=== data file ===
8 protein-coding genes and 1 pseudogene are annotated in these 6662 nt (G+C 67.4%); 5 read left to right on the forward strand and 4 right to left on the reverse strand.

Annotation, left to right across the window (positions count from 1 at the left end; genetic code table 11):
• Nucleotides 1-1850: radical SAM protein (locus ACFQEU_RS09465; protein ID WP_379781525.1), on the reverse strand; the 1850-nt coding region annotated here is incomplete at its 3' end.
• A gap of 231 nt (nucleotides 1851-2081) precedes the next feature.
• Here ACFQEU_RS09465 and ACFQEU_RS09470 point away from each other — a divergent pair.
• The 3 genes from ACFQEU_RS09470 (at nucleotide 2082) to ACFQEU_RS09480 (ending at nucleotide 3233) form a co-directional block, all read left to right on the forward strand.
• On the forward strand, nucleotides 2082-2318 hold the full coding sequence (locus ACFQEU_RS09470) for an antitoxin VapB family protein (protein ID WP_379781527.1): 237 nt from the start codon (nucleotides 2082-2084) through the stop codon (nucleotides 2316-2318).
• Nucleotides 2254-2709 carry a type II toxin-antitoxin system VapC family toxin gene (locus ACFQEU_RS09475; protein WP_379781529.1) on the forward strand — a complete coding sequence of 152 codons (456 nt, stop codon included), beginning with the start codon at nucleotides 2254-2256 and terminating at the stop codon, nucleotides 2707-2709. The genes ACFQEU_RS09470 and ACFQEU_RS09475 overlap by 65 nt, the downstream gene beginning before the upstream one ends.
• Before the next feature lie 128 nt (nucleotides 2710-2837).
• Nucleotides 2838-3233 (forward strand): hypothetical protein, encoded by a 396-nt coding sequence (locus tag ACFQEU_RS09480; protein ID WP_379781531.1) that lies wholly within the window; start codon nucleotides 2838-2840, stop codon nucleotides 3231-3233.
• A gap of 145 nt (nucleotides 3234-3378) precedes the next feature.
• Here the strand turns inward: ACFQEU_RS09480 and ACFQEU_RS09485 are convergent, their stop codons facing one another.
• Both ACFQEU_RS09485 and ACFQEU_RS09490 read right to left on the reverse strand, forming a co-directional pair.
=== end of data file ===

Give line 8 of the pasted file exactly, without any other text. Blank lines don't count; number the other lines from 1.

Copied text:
• Nucleotides 2254-2709 carry a type II toxin-antitoxin system VapC family toxin gene (locus ACFQEU_RS09475; protein WP_379781529.1) on the forward strand — a complete coding sequence of 152 codons (456 nt, stop codon included), beginning with the start codon at nucleotides 2254-2256 and terminating at the stop codon, nucleotides 2707-2709. The genes ACFQEU_RS09470 and ACFQEU_RS09475 overlap by 65 nt, the downstream gene beginning before the upstream one ends.